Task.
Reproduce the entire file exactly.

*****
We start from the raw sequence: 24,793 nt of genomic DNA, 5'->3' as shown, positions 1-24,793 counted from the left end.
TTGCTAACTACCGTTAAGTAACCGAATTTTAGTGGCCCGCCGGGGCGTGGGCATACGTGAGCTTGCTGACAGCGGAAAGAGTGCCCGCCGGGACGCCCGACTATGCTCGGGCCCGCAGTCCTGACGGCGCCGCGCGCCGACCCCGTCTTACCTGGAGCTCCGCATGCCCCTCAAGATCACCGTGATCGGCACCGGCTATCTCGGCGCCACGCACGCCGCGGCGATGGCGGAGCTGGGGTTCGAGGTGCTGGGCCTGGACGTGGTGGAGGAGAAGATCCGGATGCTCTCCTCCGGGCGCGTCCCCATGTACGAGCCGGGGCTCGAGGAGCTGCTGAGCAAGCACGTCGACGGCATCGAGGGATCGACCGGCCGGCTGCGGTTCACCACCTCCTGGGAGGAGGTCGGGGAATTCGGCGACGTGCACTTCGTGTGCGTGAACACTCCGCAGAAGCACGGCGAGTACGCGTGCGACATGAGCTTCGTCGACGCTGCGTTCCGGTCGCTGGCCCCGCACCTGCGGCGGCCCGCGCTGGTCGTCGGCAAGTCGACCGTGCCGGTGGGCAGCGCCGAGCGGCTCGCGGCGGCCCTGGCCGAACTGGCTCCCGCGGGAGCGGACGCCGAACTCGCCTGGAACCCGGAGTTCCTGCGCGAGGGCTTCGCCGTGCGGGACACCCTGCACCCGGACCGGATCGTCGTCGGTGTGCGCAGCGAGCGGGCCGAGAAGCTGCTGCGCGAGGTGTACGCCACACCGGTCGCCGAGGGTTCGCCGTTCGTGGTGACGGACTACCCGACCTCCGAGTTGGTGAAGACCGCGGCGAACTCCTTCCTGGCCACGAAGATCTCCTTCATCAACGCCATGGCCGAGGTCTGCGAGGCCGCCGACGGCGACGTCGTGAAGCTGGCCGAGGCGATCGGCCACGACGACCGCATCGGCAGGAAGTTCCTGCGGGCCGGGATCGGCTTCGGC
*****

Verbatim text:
We start from the raw sequence: 24,793 nt of genomic DNA, 5'->3' as shown, positions 1-24,793 counted from the left end.
TTGCTAACTACCGTTAAGTAACCGAATTTTAGTGGCCCGCCGGGGCGTGGGCATACGTGAGCTTGCTGACAGCGGAAAGAGTGCCCGCCGGGACGCCCGACTATGCTCGGGCCCGCAGTCCTGACGGCGCCGCGCGCCGACCCCGTCTTACCTGGAGCTCCGCATGCCCCTCAAGATCACCGTGATCGGCACCGGCTATCTCGGCGCCACGCACGCCGCGGCGATGGCGGAGCTGGGGTTCGAGGTGCTGGGCCTGGACGTGGTGGAGGAGAAGATCCGGATGCTCTCCTCCGGGCGCGTCCCCATGTACGAGCCGGGGCTCGAGGAGCTGCTGAGCAAGCACGTCGACGGCATCGAGGGATCGACCGGCCGGCTGCGGTTCACCACCTCCTGGGAGGAGGTCGGGGAATTCGGCGACGTGCACTTCGTGTGCGTGAACACTCCGCAGAAGCACGGCGAGTACGCGTGCGACATGAGCTTCGTCGACGCTGCGTTCCGGTCGCTGGCCCCGCACCTGCGGCGGCCCGCGCTGGTCGTCGGCAAGTCGACCGTGCCGGTGGGCAGCGCCGAGCGGCTCGCGGCGGCCCTGGCCGAACTGGCTCCCGCGGGAGCGGACGCCGAACTCGCCTGGAACCCGGAGTTCCTGCGCGAGGGCTTCGCCGTGCGGGACACCCTGCACCCGGACCGGATCGTCGTCGGTGTGCGCAGCGAGCGGGCCGAGAAGCTGCTGCGCGAGGTGTACGCCACACCGGTCGCCGAGGGTTCGCCGTTCGTGGTGACGGACTACCCGACCTCCGAGTTGGTGAAGACCGCGGCGAACTCCTTCCTGGCCACGAAGATCTCCTTCATCAACGCCATGGCCGAGGTCTGCGAGGCCGCCGACGGCGACGTCGTGAAGCTGGCCGAGGCGATCGGCCACGACGACCGCATCGGCAGGAAGTTCCTGCGGGCCGGGATCGGCTTCGGC